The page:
Beyond Abstraction

Wang Yigang
May 5 – June 2, 2018

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Wang Yigang, S66, 2016
Wang Yigang, S131, 2017
Wang Yigang, S94, 2017
Wang Yigang, S98, 2017
Wang Yigang, R17, 2016
Wang Yigang, S95, 2014
Wang Yigang, Abstract Work No. 28, 1993
Wang Yigang, Absract Work 1992, No. 38, 1992
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Wang Yigang,<i> S66,</i> 2016
Wang Yigang,<i> S131,</i> 2017
Wang Yigang,<i> S94,</i> 2017
Wang Yigang,<i> S98,</i> 2017
Wang Yigang,<i> R17,</i> 2016
Wang Yigang, <i>S95,</i> 2014
Wang Yigang, <i>Abstract Work No. 28,</i> 1993
Wang Yigang, <i>Absract Work 1992, No. 38,</i> 1992
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In the 1980s, as a student at Lu Xun Academy of Fine Arts, Wang Yigang began his pursue for individuality and self-expression, and adopted Western Modernism in retaliation against conservative art education. After ten years of experimentation with different styles, Wang favored German Expressionism by the early 1990s, which he studied, experimented, but ultimately rejected. By the late 1990s; however, Japanese Post-war art movements caught his attention, particularly Mono-ha and Gutai, which drew upon and expressed Eastern culture on the basis and success of Western Modernist modes. This prompted Wang to revisit Eastern culture, especially Buddhist Chan (Zen) philosophy, which redirected his struggle for individuality toward self-understanding. In this awakening, his internal struggle transformed from against the society to the self, and in self-criticism, he found an abandonment of all conventional painting practices and discovered new meaning purely in the movements of his body during the act of painting. In this way, every artwork became a record of his movements through space and time.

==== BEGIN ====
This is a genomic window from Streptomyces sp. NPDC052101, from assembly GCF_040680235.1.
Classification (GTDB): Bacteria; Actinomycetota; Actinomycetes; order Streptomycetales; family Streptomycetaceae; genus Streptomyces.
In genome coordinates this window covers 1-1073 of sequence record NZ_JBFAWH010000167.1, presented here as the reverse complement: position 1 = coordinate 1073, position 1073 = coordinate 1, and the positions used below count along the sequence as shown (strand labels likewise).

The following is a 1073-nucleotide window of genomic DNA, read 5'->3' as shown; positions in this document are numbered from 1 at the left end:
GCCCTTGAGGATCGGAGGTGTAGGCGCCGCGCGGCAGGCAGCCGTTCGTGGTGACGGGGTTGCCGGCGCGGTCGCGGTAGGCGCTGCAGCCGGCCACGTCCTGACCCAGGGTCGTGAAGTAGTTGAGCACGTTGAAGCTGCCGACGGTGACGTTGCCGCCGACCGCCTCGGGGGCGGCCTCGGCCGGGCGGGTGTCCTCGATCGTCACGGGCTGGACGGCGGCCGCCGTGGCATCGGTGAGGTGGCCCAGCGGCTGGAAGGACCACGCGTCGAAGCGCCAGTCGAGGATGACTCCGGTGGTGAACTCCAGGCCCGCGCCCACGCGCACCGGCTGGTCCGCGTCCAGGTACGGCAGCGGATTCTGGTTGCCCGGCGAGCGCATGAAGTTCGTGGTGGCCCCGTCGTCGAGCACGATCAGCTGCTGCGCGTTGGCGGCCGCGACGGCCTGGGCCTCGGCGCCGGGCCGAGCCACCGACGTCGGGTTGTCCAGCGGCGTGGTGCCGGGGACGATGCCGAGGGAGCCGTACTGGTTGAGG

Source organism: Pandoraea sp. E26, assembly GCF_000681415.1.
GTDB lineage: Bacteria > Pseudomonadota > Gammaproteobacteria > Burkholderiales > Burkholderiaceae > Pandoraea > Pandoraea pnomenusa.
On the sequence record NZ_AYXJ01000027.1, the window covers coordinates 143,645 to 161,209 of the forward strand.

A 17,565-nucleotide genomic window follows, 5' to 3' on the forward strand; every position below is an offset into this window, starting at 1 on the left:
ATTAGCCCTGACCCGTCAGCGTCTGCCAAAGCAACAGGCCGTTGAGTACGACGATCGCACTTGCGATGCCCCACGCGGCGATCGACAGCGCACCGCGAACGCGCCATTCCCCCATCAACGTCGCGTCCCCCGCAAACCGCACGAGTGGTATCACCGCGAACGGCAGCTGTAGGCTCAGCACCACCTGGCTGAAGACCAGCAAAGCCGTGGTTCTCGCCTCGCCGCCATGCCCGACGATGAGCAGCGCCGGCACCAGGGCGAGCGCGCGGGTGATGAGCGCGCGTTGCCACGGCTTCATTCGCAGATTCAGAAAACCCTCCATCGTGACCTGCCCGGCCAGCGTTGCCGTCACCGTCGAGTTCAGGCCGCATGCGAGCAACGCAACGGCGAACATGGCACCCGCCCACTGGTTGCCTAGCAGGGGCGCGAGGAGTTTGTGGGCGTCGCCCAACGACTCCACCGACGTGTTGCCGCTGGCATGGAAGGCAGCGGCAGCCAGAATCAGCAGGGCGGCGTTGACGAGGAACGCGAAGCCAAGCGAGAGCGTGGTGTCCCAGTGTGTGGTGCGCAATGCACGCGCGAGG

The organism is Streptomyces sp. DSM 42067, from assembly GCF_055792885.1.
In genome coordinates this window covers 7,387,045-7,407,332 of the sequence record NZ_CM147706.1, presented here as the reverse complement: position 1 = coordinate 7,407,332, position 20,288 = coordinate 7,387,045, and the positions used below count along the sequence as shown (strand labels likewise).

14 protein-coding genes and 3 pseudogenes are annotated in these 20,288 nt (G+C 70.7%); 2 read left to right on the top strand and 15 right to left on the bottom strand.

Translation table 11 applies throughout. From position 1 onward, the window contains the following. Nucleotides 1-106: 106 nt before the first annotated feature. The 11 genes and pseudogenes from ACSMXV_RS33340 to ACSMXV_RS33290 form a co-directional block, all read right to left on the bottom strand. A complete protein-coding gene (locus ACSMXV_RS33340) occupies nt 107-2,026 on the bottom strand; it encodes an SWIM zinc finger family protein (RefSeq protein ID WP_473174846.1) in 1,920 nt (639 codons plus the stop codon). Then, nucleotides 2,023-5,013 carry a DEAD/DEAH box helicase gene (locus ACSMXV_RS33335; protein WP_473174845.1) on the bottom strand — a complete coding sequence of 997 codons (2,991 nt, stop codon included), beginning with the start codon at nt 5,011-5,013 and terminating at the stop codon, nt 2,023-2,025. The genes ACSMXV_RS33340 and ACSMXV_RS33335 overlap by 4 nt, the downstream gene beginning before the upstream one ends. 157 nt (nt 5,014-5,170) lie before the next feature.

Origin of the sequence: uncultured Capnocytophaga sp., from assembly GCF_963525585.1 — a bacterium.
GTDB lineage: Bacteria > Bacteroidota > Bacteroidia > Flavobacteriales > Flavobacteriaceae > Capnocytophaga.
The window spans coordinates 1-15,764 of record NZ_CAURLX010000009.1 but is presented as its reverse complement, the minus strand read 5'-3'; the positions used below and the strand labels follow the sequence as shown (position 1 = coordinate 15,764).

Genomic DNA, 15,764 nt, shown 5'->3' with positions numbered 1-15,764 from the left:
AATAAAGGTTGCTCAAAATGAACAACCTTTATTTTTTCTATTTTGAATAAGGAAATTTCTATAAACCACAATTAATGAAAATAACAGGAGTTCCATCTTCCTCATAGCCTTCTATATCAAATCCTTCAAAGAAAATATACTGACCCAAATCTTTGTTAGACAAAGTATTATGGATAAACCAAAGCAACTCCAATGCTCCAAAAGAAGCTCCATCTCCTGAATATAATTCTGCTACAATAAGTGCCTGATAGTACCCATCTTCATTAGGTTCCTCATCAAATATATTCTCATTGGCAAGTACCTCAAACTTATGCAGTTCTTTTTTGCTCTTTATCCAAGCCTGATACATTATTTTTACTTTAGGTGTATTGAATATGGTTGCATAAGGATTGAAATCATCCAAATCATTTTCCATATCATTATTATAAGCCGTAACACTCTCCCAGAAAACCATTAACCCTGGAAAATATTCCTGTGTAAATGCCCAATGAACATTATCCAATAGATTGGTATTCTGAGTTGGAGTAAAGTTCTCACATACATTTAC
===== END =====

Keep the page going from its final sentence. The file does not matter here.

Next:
From experimentation, rejection, to self-awareness, Wang Yigang’s art transcends the painterly image, rejects all conventional practices, and ultimately goes Beyond Abstraction.

May 5 – June 2, 2018
Reception: Saturday, May 5, 3:00 pm
Hours: Tuesday – Saturday, 2:00 – 6:00 pm